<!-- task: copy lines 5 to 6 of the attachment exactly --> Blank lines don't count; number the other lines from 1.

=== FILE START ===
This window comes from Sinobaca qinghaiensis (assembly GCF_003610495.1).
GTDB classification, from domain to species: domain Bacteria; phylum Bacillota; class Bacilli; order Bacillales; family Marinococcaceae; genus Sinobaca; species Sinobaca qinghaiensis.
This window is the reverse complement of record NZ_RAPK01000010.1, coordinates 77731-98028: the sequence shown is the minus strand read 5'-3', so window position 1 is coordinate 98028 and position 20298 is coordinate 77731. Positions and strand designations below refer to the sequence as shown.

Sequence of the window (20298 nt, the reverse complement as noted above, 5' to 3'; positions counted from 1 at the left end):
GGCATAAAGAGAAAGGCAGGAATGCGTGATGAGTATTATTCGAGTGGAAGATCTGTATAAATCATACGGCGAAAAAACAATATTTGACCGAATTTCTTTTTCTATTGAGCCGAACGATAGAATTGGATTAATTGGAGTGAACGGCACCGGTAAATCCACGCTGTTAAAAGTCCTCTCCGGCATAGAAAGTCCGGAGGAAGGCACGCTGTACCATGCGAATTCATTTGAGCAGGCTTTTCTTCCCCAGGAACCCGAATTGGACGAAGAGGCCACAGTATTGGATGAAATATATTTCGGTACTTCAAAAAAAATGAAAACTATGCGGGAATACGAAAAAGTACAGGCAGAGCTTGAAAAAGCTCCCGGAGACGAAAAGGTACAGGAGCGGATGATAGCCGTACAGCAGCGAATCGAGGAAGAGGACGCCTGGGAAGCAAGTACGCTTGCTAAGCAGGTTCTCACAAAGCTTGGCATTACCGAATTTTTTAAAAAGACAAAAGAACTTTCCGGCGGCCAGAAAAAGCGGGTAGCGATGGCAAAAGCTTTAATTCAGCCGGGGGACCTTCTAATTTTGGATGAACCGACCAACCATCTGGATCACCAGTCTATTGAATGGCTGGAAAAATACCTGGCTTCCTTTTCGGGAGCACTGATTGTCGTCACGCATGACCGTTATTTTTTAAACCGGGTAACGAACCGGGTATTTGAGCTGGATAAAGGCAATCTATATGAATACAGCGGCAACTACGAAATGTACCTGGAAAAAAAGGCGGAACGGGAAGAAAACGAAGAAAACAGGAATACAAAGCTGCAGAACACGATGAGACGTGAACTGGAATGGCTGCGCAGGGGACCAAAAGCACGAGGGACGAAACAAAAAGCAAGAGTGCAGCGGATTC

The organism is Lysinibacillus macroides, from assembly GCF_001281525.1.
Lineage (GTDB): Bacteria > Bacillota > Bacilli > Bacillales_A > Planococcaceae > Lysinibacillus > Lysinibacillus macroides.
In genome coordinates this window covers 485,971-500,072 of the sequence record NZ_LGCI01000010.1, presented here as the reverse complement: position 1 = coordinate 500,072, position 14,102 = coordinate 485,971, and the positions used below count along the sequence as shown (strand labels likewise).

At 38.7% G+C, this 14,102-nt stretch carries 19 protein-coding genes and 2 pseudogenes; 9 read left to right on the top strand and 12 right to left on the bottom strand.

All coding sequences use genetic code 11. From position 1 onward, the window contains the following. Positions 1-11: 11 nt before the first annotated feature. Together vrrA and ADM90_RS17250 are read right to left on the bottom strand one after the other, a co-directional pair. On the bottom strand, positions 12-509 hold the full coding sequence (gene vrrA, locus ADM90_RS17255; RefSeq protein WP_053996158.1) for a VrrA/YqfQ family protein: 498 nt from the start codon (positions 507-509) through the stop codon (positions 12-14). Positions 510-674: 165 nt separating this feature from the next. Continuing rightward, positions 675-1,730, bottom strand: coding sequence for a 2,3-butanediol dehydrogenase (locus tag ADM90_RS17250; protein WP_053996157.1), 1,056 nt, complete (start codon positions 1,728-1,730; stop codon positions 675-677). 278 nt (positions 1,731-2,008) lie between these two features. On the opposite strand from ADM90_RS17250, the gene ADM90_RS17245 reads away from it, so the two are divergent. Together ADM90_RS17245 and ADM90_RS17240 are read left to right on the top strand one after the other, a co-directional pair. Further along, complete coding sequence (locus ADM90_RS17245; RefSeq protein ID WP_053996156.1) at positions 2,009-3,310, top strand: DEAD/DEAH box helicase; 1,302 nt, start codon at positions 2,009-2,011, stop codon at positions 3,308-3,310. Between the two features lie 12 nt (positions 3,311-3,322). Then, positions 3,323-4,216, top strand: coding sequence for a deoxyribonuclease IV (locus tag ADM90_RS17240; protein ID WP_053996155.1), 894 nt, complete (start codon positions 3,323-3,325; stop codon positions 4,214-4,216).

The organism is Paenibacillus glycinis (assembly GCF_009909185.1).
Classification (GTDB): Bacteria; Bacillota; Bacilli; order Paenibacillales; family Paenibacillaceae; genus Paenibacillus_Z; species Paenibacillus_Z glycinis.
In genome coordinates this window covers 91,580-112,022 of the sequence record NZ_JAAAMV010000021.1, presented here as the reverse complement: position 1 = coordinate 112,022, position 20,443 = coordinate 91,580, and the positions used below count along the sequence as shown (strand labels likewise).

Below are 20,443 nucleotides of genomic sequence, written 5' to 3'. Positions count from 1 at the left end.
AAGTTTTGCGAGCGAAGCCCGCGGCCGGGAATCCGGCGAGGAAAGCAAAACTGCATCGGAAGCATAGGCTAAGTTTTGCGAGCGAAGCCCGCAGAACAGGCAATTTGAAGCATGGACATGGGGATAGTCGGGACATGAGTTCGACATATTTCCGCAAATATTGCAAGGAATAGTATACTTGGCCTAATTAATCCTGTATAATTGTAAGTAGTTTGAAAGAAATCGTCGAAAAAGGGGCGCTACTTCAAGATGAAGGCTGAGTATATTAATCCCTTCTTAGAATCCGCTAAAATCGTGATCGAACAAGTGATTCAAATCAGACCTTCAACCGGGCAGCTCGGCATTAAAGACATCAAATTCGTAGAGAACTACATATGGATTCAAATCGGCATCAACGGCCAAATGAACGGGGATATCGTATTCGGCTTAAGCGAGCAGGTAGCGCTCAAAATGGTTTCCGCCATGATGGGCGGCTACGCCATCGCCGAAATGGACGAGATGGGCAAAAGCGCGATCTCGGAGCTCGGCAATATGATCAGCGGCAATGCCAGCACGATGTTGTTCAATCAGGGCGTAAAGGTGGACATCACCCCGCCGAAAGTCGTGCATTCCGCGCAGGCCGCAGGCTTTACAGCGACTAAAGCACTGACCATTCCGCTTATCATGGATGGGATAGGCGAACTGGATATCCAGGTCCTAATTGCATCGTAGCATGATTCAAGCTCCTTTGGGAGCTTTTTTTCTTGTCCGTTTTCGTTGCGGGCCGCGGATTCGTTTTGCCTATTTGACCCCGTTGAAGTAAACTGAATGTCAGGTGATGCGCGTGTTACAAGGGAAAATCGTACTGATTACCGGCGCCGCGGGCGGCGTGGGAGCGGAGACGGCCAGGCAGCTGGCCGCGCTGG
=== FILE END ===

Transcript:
GGCATAAAGAGAAAGGCAGGAATGCGTGATGAGTATTATTCGAGTGGAAGATCTGTATAAATCATACGGCGAAAAAACAATATTTGACCGAATTTCTTTTTCTATTGAGCCGAACGATAGAATTGGATTAATTGGAGTGAACGGCACCGGTAAATCCACGCTGTTAAAAGTCCTCTCCGGCATAGAAAGTCCGGAGGAAGGCACGCTGTACCATGCGAATTCATTTGAGCAGGCTTTTCTTCCCCAGGAACCCGAATTGGACGAAGAGGCCACAGTATTGGATGAAATATATTTCGGTACTTCAAAAAAAATGAAAACTATGCGGGAATACGAAAAAGTACAGGCAGAGCTTGAAAAAGCTCCCGGAGACGAAAAGGTACAGGAGCGGATGATAGCCGTACAGCAGCGAATCGAGGAAGAGGACGCCTGGGAAGCAAGTACGCTTGCTAAGCAGGTTCTCACAAAGCTTGGCATTACCGAATTTTTTAAAAAGACAAAAGAACTTTCCGGCGGCCAGAAAAAGCGGGTAGCGATGGCAAAAGCTTTAATTCAGCCGGGGGACCTTCTAATTTTGGATGAACCGACCAACCATCTGGATCACCAGTCTATTGAATGGCTGGAAAAATACCTGGCTTCCTTTTCGGGAGCACTGATTGTCGTCACGCATGACCGTTATTTTTTAAACCGGGTAACGAACCGGGTATTTGAGCTGGATAAAGGCAATCTATATGAATACAGCGGCAACTACGAAATGTACCTGGAAAAAAAGGCGGAACGGGAAGAAAACGAAGAAAACAGGAATACAAAGCTGCAGAACACGATGAGACGTGAACTGGAATGGCTGCGCAGGGGACCAAAAGCACGAGGGACGAAACAAAAAGCAAGAGTGCAGCGGATTC

The organism is Lysinibacillus macroides, from assembly GCF_001281525.1.